In chapter 16, we see Michael constantly rebooting the neighborhood due to the humans realizing they are in The Bad Place. Eleanor and Chidi visit Mindy St. Claire for the fifteenth time. Mindy informs them they always return to the neighborhood. One of the reasons given is that their friends don’t know that they are in The Bad Place. This raises the question of, is there a moral obligation to return just to tell them that they are in The Bad Place?
One can draw a parallel between Eleanor’s situation and the escaped prisoner in Plato’s Cave. Plato’s Cave has us imagine that there are prisoners chained and unable to turn around. All they see are shadows on the wall. Since this is all that they have seen, the prisoners think that the shadows are reality. One day, a prisoner is able to escape his chains and turns around. He sees statues being moved in front of a fire. The prisoner now thinks that the statues are reality. The prisoner then climbs stairs out of the cave. While initially blinded by the Sun, the prisoner’s eyes adjust. Outside of the cave, the prisoner sees real objects and has gained knowledge of what reality is like. While the prisoner does not want to return, he feels an ethical obligation to return to his friends still chained up. The escaped prisoner believes that he has an obligation to inform them of the truth.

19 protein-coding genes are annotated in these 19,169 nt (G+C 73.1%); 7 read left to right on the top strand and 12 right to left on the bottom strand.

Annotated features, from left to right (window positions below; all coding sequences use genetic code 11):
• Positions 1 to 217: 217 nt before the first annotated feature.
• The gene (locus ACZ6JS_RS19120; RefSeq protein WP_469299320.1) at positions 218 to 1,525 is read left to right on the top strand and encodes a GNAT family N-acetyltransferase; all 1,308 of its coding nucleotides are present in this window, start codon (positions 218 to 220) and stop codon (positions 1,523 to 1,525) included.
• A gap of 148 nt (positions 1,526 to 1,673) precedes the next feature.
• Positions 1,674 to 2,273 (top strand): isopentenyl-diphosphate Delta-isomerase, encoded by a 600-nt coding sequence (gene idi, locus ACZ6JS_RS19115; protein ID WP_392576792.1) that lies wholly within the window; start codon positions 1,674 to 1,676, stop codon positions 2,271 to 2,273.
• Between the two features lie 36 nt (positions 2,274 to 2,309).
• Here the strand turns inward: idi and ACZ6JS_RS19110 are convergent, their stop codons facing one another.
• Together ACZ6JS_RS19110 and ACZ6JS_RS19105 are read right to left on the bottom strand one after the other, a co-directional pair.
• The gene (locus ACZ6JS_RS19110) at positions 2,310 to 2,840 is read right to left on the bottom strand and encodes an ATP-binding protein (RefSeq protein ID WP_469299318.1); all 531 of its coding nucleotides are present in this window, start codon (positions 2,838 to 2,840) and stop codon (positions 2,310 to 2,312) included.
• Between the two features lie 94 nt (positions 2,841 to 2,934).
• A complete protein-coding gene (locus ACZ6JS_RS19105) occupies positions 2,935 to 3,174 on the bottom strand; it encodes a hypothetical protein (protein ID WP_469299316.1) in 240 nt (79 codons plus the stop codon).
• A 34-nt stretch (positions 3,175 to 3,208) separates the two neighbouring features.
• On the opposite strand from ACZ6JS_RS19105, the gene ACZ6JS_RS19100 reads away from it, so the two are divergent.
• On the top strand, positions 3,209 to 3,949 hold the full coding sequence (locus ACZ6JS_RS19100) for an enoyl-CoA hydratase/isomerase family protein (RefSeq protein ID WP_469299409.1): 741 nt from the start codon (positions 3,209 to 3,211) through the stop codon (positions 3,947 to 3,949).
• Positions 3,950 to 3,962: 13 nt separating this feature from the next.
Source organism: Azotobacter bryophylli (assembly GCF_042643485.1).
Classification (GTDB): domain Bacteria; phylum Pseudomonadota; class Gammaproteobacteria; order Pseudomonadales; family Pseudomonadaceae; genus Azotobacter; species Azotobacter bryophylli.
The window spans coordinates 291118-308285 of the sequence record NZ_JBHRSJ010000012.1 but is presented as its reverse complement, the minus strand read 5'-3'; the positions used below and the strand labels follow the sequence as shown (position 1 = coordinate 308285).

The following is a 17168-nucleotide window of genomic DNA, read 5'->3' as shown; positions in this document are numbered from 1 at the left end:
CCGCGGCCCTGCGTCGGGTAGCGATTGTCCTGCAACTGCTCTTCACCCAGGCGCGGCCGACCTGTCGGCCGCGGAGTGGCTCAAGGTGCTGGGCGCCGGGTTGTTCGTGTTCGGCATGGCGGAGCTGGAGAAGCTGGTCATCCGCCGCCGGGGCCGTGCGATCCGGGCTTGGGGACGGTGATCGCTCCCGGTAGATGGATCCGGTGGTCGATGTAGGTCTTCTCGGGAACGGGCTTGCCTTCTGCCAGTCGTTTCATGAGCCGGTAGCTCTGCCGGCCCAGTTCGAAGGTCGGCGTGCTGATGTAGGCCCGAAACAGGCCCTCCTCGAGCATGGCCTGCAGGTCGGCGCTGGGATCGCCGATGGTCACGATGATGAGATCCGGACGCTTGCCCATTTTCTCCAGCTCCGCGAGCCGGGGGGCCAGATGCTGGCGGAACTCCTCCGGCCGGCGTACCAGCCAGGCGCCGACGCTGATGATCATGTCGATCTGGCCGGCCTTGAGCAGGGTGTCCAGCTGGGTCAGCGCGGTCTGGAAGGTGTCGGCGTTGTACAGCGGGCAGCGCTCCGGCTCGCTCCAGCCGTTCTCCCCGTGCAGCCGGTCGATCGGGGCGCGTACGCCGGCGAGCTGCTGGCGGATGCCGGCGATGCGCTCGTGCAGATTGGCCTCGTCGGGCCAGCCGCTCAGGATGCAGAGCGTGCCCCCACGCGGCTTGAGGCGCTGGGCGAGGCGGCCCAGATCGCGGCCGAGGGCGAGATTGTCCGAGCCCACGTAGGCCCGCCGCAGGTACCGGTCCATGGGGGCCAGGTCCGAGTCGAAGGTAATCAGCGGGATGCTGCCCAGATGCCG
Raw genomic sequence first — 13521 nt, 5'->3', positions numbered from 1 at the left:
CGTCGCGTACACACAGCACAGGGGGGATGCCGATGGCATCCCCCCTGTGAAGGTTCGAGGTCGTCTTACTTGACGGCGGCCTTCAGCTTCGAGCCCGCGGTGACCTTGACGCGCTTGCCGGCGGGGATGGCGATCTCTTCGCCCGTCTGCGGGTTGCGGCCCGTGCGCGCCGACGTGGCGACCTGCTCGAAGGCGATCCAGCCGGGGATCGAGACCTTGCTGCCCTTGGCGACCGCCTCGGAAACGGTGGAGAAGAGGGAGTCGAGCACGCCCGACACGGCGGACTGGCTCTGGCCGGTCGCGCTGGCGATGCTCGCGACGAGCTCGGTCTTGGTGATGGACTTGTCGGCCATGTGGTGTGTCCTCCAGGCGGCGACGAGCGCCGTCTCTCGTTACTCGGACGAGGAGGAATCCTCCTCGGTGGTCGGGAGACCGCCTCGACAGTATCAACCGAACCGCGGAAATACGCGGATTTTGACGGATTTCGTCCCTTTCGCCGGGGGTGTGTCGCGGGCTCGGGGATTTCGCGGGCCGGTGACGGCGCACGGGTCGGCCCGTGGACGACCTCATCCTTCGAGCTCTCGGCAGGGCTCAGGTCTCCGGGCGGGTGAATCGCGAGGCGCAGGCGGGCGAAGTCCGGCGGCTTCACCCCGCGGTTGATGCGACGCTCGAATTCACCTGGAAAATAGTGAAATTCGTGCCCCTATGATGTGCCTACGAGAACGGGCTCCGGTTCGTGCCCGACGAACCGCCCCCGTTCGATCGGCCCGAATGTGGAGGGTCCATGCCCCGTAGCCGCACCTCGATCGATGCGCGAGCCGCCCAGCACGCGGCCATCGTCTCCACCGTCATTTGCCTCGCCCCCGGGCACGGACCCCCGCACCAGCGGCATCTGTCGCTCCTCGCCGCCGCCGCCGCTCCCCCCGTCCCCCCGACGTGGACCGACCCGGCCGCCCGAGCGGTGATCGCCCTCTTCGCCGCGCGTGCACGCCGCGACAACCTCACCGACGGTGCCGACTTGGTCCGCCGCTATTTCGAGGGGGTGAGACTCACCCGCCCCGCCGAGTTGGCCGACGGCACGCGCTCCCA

Eleanor has the same dilemma. She has gained knowledge that their reality is fake. Instead, they are in The Bad Place. She has left the confines of the fake reality created by Michael. She is in The Medium Place. She does not want to leave. Yet, she feels an obligation to return just as the escaped prisoner does. If Plato’s prisoner had an obligation to return to share his knowledge with the other prisoners then it seems that Eleanor has the obligation to return and inform the other humans they are in The Bad Place.